What do corporate investigators investigate?

The evolution in the sophistication of crime, as a result of online, cyber and technological advances, along with the complexity of the business environment in general, means that organisations today face a myriad of both internal and external threats.

With this in mind, a corporate investigator will be brought in to examine a vast array of incidences happening both within and external to an institution, that if left unchecked may have serious consequences:

  • Data Violations: theft; loss of data or hacking.
  • Intellectual property infringement: unauthorised use or sale of material classed as intellectual property.
  • Corruption: bribes; issues around improper payments.
  • Fraud and financial issues: embezzlement; money laundering; accounting anomalies.
  • Staffing issues: harassment; bullying; misconduct; absenteeism; dishonesty.
  • Due diligence: when entering into a partnership with another business or senior employee.
  • Libel and defamation: false statements relating to reputation.

What investigative methods do corporate investigators utilise?

The complex and thorough nature of corporate investigation means that the methods used to uncover any illegal activities must be multi-disciplinary, with extensive knowledge required across research techniques including surveillance, interviewing and more.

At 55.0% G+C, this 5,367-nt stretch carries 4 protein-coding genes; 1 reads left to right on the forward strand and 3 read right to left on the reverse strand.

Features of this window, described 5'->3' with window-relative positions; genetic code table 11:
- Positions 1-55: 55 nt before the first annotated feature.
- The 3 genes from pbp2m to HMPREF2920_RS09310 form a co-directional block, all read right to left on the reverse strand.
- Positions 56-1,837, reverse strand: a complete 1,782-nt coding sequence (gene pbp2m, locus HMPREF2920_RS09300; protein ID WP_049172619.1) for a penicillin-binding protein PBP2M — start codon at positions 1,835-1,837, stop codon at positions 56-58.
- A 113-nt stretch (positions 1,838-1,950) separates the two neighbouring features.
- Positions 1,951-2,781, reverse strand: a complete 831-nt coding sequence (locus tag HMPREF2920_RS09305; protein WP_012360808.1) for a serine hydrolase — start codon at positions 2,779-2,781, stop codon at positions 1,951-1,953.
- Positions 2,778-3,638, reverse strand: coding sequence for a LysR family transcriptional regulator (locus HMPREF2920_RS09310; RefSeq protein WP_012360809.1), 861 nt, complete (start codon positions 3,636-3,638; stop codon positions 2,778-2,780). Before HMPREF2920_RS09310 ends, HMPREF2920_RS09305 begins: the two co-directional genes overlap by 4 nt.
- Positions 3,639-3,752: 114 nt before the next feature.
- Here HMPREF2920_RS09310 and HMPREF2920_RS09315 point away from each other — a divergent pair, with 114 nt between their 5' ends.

The methods employed must be carried out in a structured form, quickly, legally and confidentially, to achieve the best outcome and minimise business risk.

A corporate investigator, such as those utilised by Matrix Intelligence, will ordinarily utilise two main methodologies; HUMINT and OSINT. Not all investigators have the skill or resources to employ both.

OSINT: Research and efficient document collection is a vital aspect of a corporate investigation and forms a significant part of OSINT.

This relates primarily to hard-copy documents, or electronic data (computer/digital forensics), and open-source and proprietary databases, such as financial and criminal records, property holdings and court documents. It is important that legislation relating to data protection is followed.